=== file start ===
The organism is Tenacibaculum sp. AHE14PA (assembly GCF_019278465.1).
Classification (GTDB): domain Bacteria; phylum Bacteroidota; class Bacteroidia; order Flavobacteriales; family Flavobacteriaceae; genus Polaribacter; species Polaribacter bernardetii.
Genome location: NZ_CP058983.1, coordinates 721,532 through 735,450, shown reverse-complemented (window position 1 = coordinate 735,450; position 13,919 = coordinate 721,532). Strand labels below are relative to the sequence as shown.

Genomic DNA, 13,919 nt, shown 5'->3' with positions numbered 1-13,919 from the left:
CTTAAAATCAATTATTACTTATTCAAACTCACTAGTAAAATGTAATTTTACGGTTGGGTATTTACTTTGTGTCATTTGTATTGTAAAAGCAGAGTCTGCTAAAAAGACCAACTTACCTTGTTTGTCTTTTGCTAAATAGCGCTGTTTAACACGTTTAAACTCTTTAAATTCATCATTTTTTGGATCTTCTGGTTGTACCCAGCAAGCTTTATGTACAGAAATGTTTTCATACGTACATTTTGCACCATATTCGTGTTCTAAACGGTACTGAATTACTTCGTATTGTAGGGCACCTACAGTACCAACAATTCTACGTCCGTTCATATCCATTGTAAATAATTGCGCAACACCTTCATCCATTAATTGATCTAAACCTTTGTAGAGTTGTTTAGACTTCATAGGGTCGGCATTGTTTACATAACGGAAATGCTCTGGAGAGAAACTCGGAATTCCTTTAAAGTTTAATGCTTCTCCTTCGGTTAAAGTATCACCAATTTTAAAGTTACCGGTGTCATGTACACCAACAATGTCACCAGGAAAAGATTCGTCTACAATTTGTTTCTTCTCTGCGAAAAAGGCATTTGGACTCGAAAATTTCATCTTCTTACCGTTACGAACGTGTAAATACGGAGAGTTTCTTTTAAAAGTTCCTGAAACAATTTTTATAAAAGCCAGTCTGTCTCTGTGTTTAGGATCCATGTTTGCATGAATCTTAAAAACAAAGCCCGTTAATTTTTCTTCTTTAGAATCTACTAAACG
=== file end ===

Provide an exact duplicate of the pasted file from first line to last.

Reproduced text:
The organism is Tenacibaculum sp. AHE14PA (assembly GCF_019278465.1).
Classification (GTDB): domain Bacteria; phylum Bacteroidota; class Bacteroidia; order Flavobacteriales; family Flavobacteriaceae; genus Polaribacter; species Polaribacter bernardetii.
Genome location: NZ_CP058983.1, coordinates 721,532 through 735,450, shown reverse-complemented (window position 1 = coordinate 735,450; position 13,919 = coordinate 721,532). Strand labels below are relative to the sequence as shown.

Genomic DNA, 13,919 nt, shown 5'->3' with positions numbered 1-13,919 from the left:
CTTAAAATCAATTATTACTTATTCAAACTCACTAGTAAAATGTAATTTTACGGTTGGGTATTTACTTTGTGTCATTTGTATTGTAAAAGCAGAGTCTGCTAAAAAGACCAACTTACCTTGTTTGTCTTTTGCTAAATAGCGCTGTTTAACACGTTTAAACTCTTTAAATTCATCATTTTTTGGATCTTCTGGTTGTACCCAGCAAGCTTTATGTACAGAAATGTTTTCATACGTACATTTTGCACCATATTCGTGTTCTAAACGGTACTGAATTACTTCGTATTGTAGGGCACCTACAGTACCAACAATTCTACGTCCGTTCATATCCATTGTAAATAATTGCGCAACACCTTCATCCATTAATTGATCTAAACCTTTGTAGAGTTGTTTAGACTTCATAGGGTCGGCATTGTTTACATAACGGAAATGCTCTGGAGAGAAACTCGGAATTCCTTTAAAGTTTAATGCTTCTCCTTCGGTTAAAGTATCACCAATTTTAAAGTTACCGGTGTCATGTACACCAACAATGTCACCAGGAAAAGATTCGTCTACAATTTGTTTCTTCTCTGCGAAAAAGGCATTTGGACTCGAAAATTTCATCTTCTTACCGTTACGAACGTGTAAATACGGAGAGTTTCTTTTAAAAGTTCCTGAAACAATTTTTATAAAAGCCAGTCTGTCTCTGTGTTTAGGATCCATGTTTGCATGAATCTTAAAAACAAAGCCCGTTAATTTTTCTTCTTTAGAATCTACTAAACG